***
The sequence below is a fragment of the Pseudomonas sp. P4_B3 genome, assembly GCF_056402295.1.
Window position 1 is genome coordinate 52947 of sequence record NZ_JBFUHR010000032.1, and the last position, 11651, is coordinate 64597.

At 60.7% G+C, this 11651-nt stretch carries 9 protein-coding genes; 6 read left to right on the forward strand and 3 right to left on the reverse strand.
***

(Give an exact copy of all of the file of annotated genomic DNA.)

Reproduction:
The sequence below is a fragment of the Pseudomonas sp. P4_B3 genome, assembly GCF_056402295.1.
Window position 1 is genome coordinate 52947 of sequence record NZ_JBFUHR010000032.1, and the last position, 11651, is coordinate 64597.

At 60.7% G+C, this 11651-nt stretch carries 9 protein-coding genes; 6 read left to right on the forward strand and 3 right to left on the reverse strand.